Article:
Submitted to: Journal of Veterinary Diagnostic Investigation
Publication Type: Peer Reviewed Journal
Publication Acceptance Date: 2/7/1997
Publication Date: N/A
Citation: Interpretive Summary: Accurate and rapid diagnosis of tuberculosis in animal populations is critical for success of the federal/state tuberculosis eradication program. Suspect animals are identified by pathologists at the time of death, but final diagnosis requires isolation of the causative bacterium. Unfortunately, the culture process takes several weeks to complete and the delay can make it difficult to trace the diseased animal to its herd of origin. In this paper we describe a more rapid method for detection of the tuberculosis bacterium. The new procedure, which uses a technique called polymerase chain reaction (PCR), can be applied to tissue samples collected for examination by pathologists. In PCR, a specific piece of DNA from the tuberculosis-causing bacteria is multiplied many times and the copies are then identified by a method that separates DNA molecules based on size. To determine whether the PCR technique would be a useful diagnostic test, tissues from 99 known cases of tuberculosis in cattle and elk were examined. In 93% of the cases, a definitive diagnosis could be made within 2 to 3 days after receiving the tissue, which represents a marked improvement over the 2 to 3 months previously required for a diagnosis by bacterial culture. This new technique will significantly improve the U. S. tuberculosis eradication program because cases can be traced more quickly to the herd of origin, thus allowing immediate action to prevent further spread of the disease. The PCR test also represents an important contribution to public health because tuberculosis can be transmitted from animals to people. Rapid identification of potential human exposures to the disease will allow medical personnel to initiate preventive treatment as quickly as possible.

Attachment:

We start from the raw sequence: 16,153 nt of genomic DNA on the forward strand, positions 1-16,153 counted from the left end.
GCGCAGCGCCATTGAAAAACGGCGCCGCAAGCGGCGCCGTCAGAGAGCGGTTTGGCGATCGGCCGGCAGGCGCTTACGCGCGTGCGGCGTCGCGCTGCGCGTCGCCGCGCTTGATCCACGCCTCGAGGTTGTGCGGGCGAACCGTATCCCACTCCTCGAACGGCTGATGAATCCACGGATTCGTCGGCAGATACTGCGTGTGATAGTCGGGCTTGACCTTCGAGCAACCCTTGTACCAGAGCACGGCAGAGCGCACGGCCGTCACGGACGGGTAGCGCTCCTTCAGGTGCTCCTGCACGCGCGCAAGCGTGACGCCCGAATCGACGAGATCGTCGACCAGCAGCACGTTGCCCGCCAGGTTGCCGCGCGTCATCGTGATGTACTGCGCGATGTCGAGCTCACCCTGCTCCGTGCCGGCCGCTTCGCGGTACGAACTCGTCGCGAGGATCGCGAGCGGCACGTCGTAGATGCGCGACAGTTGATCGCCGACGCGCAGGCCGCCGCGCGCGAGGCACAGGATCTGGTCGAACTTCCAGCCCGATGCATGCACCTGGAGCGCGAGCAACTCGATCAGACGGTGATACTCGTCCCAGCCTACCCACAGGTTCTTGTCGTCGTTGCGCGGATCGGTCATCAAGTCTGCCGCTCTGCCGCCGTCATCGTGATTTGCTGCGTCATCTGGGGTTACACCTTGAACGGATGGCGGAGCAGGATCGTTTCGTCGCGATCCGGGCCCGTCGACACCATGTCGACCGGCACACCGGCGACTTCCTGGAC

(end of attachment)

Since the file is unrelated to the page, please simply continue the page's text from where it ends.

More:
Technical Abstract: A presumptive diagnosis of tuberculosis is based on the finding of characteristic histopathologic lesions and acid-fast organisms in a tissue. A definitive diagnosis, however, requires culture and species identification of the causative mycobacterium, a process that usually takes several weeks to complete. The purpose of work reported here was to determine if formalin-fixed paraffin-embedded tissue could be tested by polymerase chain reaction (PCR) to provide a more rapid diagnosis of tuberculosis. Nondecalcified tissues from cases of tuberculosis in cattle and elk were examined. The primers used for PCR amplified a 123 bp fragment of IS6110, an insertion sequence that is specific for organisms in the M. tuberculosis complex (M. tuberculosis, M. bovis, M. microti, M. africanum). The sequence was detected in tissues from 92 of 99 (93%) tuberculosis cases, including 3 of 4 elk. In 80 of these cases the positive results were obtained using a simplified tissue extraction method that did not require paraffin removal, enzyme digestion or DNA purification. For detection of the other 12 cases, DNA purification was required. Accuracy of the IS6110 PCR test was demonstrated by negative test results on 31 tissues that had either nonmycobacterial granulomas or granulomatous lesions caused by other mycobacteria (M. paratuberculosis or M. avium). The findings of this study show that a PCR test usually will provide a rapid diagnosis of tuberculosis when it is applied to paraffin sections that have characteristic lesions and acid-fast organisms.